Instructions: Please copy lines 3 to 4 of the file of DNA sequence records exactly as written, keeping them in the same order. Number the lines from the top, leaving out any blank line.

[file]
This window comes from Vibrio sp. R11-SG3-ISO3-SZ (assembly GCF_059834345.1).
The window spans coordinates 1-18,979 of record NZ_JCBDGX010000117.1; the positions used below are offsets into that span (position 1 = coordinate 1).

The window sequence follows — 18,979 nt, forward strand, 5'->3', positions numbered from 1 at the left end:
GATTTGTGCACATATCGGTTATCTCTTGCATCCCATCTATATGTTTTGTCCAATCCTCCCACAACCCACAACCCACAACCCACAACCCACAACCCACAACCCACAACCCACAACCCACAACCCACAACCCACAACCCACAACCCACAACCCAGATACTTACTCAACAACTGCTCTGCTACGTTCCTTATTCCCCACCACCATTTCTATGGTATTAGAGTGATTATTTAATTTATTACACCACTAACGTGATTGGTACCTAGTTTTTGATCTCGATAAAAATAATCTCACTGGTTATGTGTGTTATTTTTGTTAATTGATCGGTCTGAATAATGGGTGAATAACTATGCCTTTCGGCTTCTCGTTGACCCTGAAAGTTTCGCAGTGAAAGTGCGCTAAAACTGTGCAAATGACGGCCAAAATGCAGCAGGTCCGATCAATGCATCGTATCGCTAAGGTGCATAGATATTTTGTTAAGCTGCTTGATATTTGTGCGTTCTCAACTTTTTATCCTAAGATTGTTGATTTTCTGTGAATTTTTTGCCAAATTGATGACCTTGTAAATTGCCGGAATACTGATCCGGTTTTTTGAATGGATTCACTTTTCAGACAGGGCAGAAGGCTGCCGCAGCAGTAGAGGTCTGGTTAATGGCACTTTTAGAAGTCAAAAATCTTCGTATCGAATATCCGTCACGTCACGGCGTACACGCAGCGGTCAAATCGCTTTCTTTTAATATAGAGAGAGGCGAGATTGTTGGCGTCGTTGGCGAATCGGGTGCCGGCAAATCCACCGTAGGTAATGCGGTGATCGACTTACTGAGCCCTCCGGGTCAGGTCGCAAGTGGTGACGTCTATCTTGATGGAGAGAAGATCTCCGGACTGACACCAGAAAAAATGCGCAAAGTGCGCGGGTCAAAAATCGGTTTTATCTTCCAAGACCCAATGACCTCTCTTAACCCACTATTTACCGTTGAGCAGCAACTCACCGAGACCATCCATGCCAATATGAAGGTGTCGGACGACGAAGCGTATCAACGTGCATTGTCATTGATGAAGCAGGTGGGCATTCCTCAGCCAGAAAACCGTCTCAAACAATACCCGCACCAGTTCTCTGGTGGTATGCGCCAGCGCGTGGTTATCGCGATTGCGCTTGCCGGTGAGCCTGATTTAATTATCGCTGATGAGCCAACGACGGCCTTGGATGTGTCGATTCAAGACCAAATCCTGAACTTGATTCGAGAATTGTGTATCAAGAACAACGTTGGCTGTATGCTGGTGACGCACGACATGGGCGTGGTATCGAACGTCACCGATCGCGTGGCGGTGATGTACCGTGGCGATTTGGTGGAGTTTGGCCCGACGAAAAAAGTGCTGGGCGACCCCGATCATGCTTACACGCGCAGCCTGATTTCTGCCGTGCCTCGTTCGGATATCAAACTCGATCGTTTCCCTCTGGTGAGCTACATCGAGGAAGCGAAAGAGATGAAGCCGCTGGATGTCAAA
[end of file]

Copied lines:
The window sequence follows — 18,979 nt, forward strand, 5'->3', positions numbered from 1 at the left end:
GATTTGTGCACATATCGGTTATCTCTTGCATCCCATCTATATGTTTTGTCCAATCCTCCCACAACCCACAACCCACAACCCACAACCCACAACCCACAACCCACAACCCACAACCCACAACCCACAACCCACAACCCACAACCCACAACCCAGATACTTACTCAACAACTGCTCTGCTACGTTCCTTATTCCCCACCACCATTTCTATGGTATTAGAGTGATTATTTAATTTATTACACCACTAACGTGATTGGTACCTAGTTTTTGATCTCGATAAAAATAATCTCACTGGTTATGTGTGTTATTTTTGTTAATTGATCGGTCTGAATAATGGGTGAATAACTATGCCTTTCGGCTTCTCGTTGACCCTGAAAGTTTCGCAGTGAAAGTGCGCTAAAACTGTGCAAATGACGGCCAAAATGCAGCAGGTCCGATCAATGCATCGTATCGCTAAGGTGCATAGATATTTTGTTAAGCTGCTTGATATTTGTGCGTTCTCAACTTTTTATCCTAAGATTGTTGATTTTCTGTGAATTTTTTGCCAAATTGATGACCTTGTAAATTGCCGGAATACTGATCCGGTTTTTTGAATGGATTCACTTTTCAGACAGGGCAGAAGGCTGCCGCAGCAGTAGAGGTCTGGTTAATGGCACTTTTAGAAGTCAAAAATCTTCGTATCGAATATCCGTCACGTCACGGCGTACACGCAGCGGTCAAATCGCTTTCTTTTAATATAGAGAGAGGCGAGATTGTTGGCGTCGTTGGCGAATCGGGTGCCGGCAAATCCACCGTAGGTAATGCGGTGATCGACTTACTGAGCCCTCCGGGTCAGGTCGCAAGTGGTGACGTCTATCTTGATGGAGAGAAGATCTCCGGACTGACACCAGAAAAAATGCGCAAAGTGCGCGGGTCAAAAATCGGTTTTATCTTCCAAGACCCAATGACCTCTCTTAACCCACTATTTACCGTTGAGCAGCAACTCACCGAGACCATCCATGCCAATATGAAGGTGTCGGACGACGAAGCGTATCAACGTGCATTGTCATTGATGAAGCAGGTGGGCATTCCTCAGCCAGAAAACCGTCTCAAACAATACCCGCACCAGTTCTCTGGTGGTATGCGCCAGCGCGTGGTTATCGCGATTGCGCTTGCCGGTGAGCCTGATTTAATTATCGCTGATGAGCCAACGACGGCCTTGGATGTGTCGATTCAAGACCAAATCCTGAACTTGATTCGAGAATTGTGTATCAAGAACAACGTTGGCTGTATGCTGGTGACGCACGACATGGGCGTGGTATCGAACGTCACCGATCGCGTGGCGGTGATGTACCGTGGCGATTTGGTGGAGTTTGGCCCGACGAAAAAAGTGCTGGGCGACCCCGATCATGCTTACACGCGCAGCCTGATTTCTGCCGTGCCTCGTTCGGATATCAAACTCGATCGTTTCCCTCTGGTGAGCTACATCGAGGAAGCGAAAGAGATGAAGCCGCTGGATGTCAAA